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Can I change my business name to include "GmbH" or "& Partners"?

Some people confuse choosing a business name with choosing a type of ownership structure, such as a corporation. But you cannot just tack "GmbH" or "& Partners" onto the end of your business name and start calling yourself a corporation or so.
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I am hoping to start a website, to bring people to my stores. I just tried to register my business' name as a domain name but found it was taken. When I type in the address, though, the screen says "under construction." It is been "under construction" for months. What should I do?

You have a few options. The easiest and cheapest thing to do is try and wiggle your chosen name a little bit. If you are using .com with the name, could you use .org, .net, .biz or .info? Or, could you vary the name slightly from your exact business name? For instance, if you have a muffin store called "Franny's" you could try frannysmuffins.com, instead of frannys.com. Or, try a whole different name. Maybe use a slogan or a description of your product – something like blueberryfever.com or moistandfluffy.com. There is a chance that you are a victim of "cybersquatting", the bad-faith purchasing of a domain name. The "under construction" screen could show that the purchaser has no intention of using the domain name – only of selling it back to you. In this case, you could sue the registrant in court under the rules of misusing names or use the dispute resolution procedure of the agency in charge of such things – the Internet Corporation for Assigned Names and Numbers (ICANN). The ICANN route is a relatively low-cost and quick process, using arbitration. In either case, you will generally have to show that you have rights in the name, that the registrant does not have rights in the name, and that the name was registered in bad faith. One example of bad faith is that the owner bought the name solely for the purpose of selling it to the legitimate owner.
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Okay, so I found the person holding the domain. Now what? Can I immediately sue him?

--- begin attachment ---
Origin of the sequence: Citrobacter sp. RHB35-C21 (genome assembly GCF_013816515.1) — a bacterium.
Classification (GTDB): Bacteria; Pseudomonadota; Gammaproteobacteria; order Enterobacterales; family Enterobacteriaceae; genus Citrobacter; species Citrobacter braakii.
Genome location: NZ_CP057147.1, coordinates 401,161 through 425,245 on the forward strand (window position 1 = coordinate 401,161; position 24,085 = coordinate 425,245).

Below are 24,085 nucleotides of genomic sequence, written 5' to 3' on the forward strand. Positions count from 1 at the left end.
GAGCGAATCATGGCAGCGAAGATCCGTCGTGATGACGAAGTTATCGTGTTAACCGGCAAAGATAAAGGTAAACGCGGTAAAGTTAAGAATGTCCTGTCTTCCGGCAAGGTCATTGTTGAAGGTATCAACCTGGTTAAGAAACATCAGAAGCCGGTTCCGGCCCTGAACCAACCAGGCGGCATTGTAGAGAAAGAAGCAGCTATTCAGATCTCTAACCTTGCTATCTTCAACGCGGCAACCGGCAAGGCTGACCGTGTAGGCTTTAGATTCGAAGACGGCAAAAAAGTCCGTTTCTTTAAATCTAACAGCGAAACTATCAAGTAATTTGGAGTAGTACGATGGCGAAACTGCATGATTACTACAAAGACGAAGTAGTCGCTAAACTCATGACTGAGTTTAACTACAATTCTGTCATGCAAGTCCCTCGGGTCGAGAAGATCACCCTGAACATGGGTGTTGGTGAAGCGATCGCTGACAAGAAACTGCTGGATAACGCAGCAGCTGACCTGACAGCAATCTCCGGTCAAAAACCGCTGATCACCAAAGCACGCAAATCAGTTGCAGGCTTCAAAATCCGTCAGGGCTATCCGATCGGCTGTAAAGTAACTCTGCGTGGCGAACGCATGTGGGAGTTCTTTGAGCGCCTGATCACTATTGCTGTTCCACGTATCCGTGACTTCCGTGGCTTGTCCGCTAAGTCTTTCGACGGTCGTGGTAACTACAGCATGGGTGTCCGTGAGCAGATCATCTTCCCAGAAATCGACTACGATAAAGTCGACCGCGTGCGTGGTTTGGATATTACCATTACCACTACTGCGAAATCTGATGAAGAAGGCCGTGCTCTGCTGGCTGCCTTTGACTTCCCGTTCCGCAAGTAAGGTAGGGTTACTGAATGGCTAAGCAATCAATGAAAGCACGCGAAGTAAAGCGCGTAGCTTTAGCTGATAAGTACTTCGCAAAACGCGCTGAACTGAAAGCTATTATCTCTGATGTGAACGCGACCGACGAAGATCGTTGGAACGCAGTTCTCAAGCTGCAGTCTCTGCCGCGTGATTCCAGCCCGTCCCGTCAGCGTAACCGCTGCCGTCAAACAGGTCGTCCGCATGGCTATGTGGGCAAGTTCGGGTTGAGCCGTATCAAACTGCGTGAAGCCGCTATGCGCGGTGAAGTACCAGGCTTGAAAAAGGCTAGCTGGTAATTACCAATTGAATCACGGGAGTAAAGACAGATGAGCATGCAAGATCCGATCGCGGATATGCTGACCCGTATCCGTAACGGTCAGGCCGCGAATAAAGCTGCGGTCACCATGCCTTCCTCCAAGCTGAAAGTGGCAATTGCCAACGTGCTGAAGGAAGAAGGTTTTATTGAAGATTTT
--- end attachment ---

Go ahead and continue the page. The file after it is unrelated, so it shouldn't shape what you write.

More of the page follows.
Before filing a complaint in court, though, you should look into the situation. There could be an innocent explanation for the "under construction" status. It is easy to register a domain but difficult to get a site up and running. Try contacting the registrant. You can find registration information at www.whois.net. Find out if there is a reasonable explanation for the use of the name and if the registrant would be willing to sell it to you. Be aware that some registrants, especially cybersquatters acting in bad faith, may supply false information about domain name ownership. In these cases, there is not much that can be done to track them down. But there are ways to wrestle a domain name from a bad faith registrant even if the identity or location of the cybersquatter is unknown. If all these efforts were in vain, then latest hire an attorney to fight for your rights.
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Examples of Valid Company’s Names

Examples

Business

Bill Gates

Sole proprietor

David Danneman’s House of Puff

Sole proprietor

Macrohard GmbH

Corporation (GmbH)

Mickey & Minnie Mouse Dairy GbR

GbR or oHG (private partnership)

Schlafgesellschaft mbH

Corporation (GmbH)

Wheeling and Dealing Aktiengesellschaft

Corporation (joint-stock corporation)

Goofy & Partner Attorneys PartG

Partnership company

Batmann Protection oHG

oHG (commercial private partnership)